The Mitfords: Letters Between Six Sisters

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The Mitfords: Letters Between Six Sisters
First edition
AuthorCharlotte Mosley (editor)
Deborah Mitford
Diana Mitford
Jessica Mitford
Nancy Mitford
Unity Mitford
Pamela Mitford
CountryUnited Kingdom
Publication date
Media typeHardback and paperback

The Mitfords: Letters Between Six Sisters is a 2007 book of selected letters between the Mitford sisters. The book was edited by Diana Mitford's daughter-in-law, Charlotte Mosley. An estimated five percent of letters between the six sisters were included in the 834 page publication. The book was published by HarperCollins.


Carefree, revelatory and intimate, this selection of unpublished letters between the legendary Mitford sisters dances with wit, passion and heartbreak. The letters not only chronicle the idiosyncrasies of the twentieth century, but chart the stormy relationship between six uniquely gifted women. There's Nancy, the scalding wit and best selling novelist; Pamela, who craved a quiet country life; Diana, the fascist jailed during the Second World War; Unity, whose obsession with Hitler led to her demise, Jessica, the runaway communist; and Deborah, the socialite who became Duchess of Devonshire.


The book was well received both critically and commercially. In particular previously held perceptions were challenged. India Knight wrote in the Sunday Times; "we didn’t really know them especially well, it turns out. Jessica was not that good; Diana briefly sinister but also clever, kind, fatally loyal to her Blackshirt husband, Oswald Mosley, and so on."[1] The book was serialized by The Washington Post.[2]


"Although the Mitfords’ letters refer to some world-shaking events, their irresistible appeal comes from the way they invite us into the closed family circle. This volume is so overflowing with nicknames and private jokes that it resembles a glittering novel about privileged sophisticates." Caryn James, The New York Times [3]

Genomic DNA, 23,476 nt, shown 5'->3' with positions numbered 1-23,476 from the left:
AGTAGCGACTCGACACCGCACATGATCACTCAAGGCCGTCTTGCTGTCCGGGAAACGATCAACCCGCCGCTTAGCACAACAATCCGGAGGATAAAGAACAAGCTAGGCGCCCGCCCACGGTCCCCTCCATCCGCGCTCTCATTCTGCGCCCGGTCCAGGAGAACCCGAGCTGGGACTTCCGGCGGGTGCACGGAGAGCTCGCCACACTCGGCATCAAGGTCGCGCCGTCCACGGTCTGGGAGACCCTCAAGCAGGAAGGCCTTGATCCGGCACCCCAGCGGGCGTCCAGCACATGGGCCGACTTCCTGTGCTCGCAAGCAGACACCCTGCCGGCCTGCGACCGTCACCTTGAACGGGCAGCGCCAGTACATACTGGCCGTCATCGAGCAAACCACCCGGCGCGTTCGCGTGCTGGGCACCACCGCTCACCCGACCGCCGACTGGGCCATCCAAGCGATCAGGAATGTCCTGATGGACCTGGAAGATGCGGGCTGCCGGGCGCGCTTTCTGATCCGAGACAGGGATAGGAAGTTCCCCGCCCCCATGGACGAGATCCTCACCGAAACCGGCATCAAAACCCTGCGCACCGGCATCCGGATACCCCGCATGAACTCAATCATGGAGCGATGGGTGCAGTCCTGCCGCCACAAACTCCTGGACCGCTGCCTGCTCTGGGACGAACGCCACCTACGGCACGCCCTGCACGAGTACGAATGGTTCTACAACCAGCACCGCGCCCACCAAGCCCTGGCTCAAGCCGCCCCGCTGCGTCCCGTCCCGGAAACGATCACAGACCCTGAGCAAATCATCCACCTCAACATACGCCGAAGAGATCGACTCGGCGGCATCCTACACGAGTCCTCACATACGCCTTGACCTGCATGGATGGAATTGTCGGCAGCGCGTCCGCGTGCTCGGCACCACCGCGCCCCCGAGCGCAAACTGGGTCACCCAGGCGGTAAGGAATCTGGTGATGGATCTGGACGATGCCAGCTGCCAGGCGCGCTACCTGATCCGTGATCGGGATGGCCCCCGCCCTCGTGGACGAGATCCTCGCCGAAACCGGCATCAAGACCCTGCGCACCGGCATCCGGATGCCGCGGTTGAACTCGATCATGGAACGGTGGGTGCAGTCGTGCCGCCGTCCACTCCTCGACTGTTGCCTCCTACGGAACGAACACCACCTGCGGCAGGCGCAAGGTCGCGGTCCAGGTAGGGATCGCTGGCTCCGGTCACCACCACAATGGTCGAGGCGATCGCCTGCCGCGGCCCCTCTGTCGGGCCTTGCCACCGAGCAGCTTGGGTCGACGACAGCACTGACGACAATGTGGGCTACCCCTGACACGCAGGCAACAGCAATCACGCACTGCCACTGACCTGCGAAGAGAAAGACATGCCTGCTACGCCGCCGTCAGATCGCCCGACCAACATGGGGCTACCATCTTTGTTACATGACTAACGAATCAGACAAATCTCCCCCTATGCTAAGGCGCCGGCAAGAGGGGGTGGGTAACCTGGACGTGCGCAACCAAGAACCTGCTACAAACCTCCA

"Even as talented families go, the Mitford sisters are remarkable — the most brilliant pride of literary lionesses to have emerged in England since the Brontes, who also had little or no formal education. Four of the sisters were published writers of wit and substance, and, as this collection of their letters to one another demonstrates, all six could write evocatively, even hauntingly." Mindy Aloff, The Washington Post [4]

"Brilliantly edited ... Here for the first time, are the six women's own voices booming out from the tomb and across the decades ... telling their extraordinary stories, which ... is also the story of the twentieth century, told from the front row" India Knight, Sunday Times[1]

"A magnificent celebration of eighty years of sisterhood ...Unputdownable" Hugo Vickers, Country Life

"Thrilling and moving, funny and serious ... a story of a family, of loyalty, love, humour, tragedy and at times of chilling deception, a tale that sometimes amuses and horrifies, but always fascinates ... Through six different perspectives, the reality of these women's lives, in contradition to the often held-image of indulgent upper-class charmers, is brilliantly conveyed ... A luminous correspondence" Juliet Nicholson, Daily Telegraph[5]

"Funny, sad, outrageous and impeccably edited ... it never flags for a moment" Jeremy Lewis, Mail On Sunday[6]

"Mosley ... shows that the enduring fascination of this family comes not only from the larks and the society names but from the fact that the big current of the twentieth century – fascism and communism, wars and death washed through their lives" Jan Dalley, Financial Times


The book is divided into nine chapters according to a specific time period. Each chapter is contextualized by the editor.

  • Chapter 1 (1925–1933)
  • Chapter 2 (1933–1939)
  • Chapter 3 (1939–1945)
  • Chapter 4 (1945–1949)
  • Chapter 5 (1950–1959)
  • Chapter 6 (1960–1966)
  • Chapter 7 (1967–1973)
  • Chapter 8 (1974–1994)
  • Chapter 9 (1995–2003)

See also[edit]


  1. ^ a b Knight, India (2 September 2007). "REVIEW: The Mitfords: Letters Between Six Sisters". London: The Sunday Times. Retrieved 25 May 2010.
  2. ^ "The Mitfords Letters Between Six Sisters". The Washington Post. 25 January 2008. Retrieved 25 May 2010.
  3. ^ James, Caryn (2 December 2007). "'Heil Hitler! Love, Bobo' (book review)". The New York Times. Retrieved 25 May 2010.
  4. ^ "The Mitfords: Letters Between Six Sisters (book review)". The Washington Post. 2007.
  5. ^ "The Mitfords were sisters of no mercy". London: The Telegraph. 13 September 2007. Retrieved 25 May 2010.
  6. ^ "The Mitfords: Letters Between Six Sisters". The Oldie. 2007.